Then there’s the encouragement of individuals to purchase electric cars, which again, in the short term decarbonise the transport system and results in lower emissions, but these cars have a large footprint in terms of the resources needed to build them. So, rather than incentivising everyone to own a huge electric car, says Martin, we need to start on the other end and think about how we can design our societies, our cities, so that we reduce the need for mobility.
“We started at the opposite end, we started by incentivising everyone to buy their own electric car. And I think we'll find that policy will be difficult to reverse. But if we had thought more systematically about a solution that has a natural place in 2050, we would have maybe thought about it differently.”
The global institutional failure
While the ‘polluter pays’ principle is effective in some aspects, says Martin, it doesn't require politicians to have a view on a specific policy, rather it encourages a reliance on innovation to reduce emissions. Meaning a lot of the decisions that need to be made are being made by non market actors, rather than local governments; and local governments have a huge part to play in the transition to a low carbon economy.
“In Norway, municipalities have responsibilities for decisions on land use. They have responsibility for decisions on transport and transport systems, waste management, and lots of other issues that are central to the transition to a low carbon economy.”
That is just one example, says Martin, there are many stakeholders involved in the transition to a low emission society, and this is a problem.
“This is actually an issue of institutional failure, that we don't have any institutions that are set up to deal with these types of complex issues at the local level, and at the national level, and at the global level.”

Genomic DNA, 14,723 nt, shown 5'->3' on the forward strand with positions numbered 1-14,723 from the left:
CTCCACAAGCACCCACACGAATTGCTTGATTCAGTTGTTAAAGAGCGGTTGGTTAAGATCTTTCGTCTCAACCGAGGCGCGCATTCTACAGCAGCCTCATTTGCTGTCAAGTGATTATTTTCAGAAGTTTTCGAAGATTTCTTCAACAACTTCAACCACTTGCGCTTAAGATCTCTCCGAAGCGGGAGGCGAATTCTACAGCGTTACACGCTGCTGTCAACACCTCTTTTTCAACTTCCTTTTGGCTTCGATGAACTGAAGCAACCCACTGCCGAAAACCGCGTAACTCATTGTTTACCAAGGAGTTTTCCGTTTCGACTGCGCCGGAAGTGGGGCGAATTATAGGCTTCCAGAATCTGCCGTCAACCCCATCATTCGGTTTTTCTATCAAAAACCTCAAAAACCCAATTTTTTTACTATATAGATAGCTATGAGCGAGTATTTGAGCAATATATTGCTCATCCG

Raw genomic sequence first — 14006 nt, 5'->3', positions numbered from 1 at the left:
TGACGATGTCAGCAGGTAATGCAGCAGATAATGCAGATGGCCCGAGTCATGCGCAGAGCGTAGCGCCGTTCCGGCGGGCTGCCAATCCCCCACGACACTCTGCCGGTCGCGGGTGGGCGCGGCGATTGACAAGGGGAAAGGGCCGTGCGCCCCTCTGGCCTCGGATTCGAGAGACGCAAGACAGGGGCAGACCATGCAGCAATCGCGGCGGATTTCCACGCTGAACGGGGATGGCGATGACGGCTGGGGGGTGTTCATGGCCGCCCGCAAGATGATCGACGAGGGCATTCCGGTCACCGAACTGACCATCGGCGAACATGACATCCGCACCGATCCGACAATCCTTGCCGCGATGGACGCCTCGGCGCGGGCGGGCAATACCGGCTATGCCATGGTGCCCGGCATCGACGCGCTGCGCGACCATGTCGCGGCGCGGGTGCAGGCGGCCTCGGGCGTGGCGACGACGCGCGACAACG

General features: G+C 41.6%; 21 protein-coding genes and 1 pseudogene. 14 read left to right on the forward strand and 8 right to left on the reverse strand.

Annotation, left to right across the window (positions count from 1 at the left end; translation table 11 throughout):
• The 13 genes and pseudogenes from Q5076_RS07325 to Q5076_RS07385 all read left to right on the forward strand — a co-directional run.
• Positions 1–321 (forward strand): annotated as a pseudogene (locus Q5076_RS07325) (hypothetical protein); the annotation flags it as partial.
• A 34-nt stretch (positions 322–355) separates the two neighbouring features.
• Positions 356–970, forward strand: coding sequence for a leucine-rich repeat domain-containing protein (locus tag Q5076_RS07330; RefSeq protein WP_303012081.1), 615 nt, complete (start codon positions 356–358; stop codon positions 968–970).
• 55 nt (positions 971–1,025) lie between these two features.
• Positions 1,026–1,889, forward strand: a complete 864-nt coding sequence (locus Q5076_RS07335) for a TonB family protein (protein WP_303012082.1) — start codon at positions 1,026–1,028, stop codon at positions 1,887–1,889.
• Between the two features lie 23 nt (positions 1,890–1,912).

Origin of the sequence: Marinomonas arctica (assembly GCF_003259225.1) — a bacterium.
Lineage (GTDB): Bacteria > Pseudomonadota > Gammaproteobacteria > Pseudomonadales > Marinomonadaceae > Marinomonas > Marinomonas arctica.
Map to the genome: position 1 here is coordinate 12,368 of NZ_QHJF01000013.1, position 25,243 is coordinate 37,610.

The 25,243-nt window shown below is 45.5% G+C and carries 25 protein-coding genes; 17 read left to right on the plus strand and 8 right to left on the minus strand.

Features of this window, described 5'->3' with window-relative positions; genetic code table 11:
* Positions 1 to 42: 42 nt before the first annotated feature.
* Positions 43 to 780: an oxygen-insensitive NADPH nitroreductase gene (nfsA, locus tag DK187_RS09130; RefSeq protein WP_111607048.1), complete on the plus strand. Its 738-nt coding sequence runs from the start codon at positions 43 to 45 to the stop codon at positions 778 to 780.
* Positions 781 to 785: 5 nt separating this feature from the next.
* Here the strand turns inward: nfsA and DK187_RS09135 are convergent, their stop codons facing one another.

The risk side of transitioning late
The risk is so much higher now, says Martin, because Norway is constantly postponing the transition to a low carbon economy. Both the physical risk is accumulating and is getting higher, but also the transition risk is increasing too, because when the transition begins, the faster it has to go. And that fast transition, says Martin, is much more challenging from a risk perspective. There will be dislocations in markets, sudden changes in expectations that can change valuations, and an increased risk of financial instability.
Starting the transition earlier, says Martin, and making change gradually, would have been the best approach. But we're past the point now where we can reach the climate objectives by doing things slowly and deliberately. We’re actually now in a place where we need to move fast, but a faster transition brings with it increased physical risks that we aren’t prepared to deal with.
The world needs more climate policy action
While the financial sector is taking the need for policy action very seriously, we need more credibility around the trajectory of climate policy over the coming years, says Martin. Because when we have a shortfall in policy, politicians compensate by setting higher ambitions rather than delivering on the ambitions that already existed, which creates a trust deficit.
“We don't need higher ambitions, we need more action on delivering. We've done some of the easiest stuff, but we will not solve this problem only by those types of policies. We need to do more difficult stuff. And that necessitates leadership. And we have a leadership deficit in this area.”
So, how can people get involved? These issues are really complex, says Martin, it takes a lot of skills to try to solve them. You need to have passion, you need a commitment, and you need to have the interest. But you also need hard skills, and you need to understand natural systems, technology, and economics, and you need to learn all of these tools to get a good toolbox you can use to address these problems.